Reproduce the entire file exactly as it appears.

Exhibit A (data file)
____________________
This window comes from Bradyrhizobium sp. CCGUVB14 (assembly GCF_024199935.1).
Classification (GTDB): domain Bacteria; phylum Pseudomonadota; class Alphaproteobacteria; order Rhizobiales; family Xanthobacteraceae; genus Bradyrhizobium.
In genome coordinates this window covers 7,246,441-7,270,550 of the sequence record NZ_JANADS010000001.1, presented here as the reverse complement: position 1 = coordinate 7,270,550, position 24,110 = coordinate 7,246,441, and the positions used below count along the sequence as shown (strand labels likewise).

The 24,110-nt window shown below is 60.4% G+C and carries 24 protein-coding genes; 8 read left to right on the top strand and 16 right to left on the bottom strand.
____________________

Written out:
This window comes from Bradyrhizobium sp. CCGUVB14 (assembly GCF_024199935.1).
Classification (GTDB): domain Bacteria; phylum Pseudomonadota; class Alphaproteobacteria; order Rhizobiales; family Xanthobacteraceae; genus Bradyrhizobium.
In genome coordinates this window covers 7,246,441-7,270,550 of the sequence record NZ_JANADS010000001.1, presented here as the reverse complement: position 1 = coordinate 7,270,550, position 24,110 = coordinate 7,246,441, and the positions used below count along the sequence as shown (strand labels likewise).

The 24,110-nt window shown below is 60.4% G+C and carries 24 protein-coding genes; 8 read left to right on the top strand and 16 right to left on the bottom strand.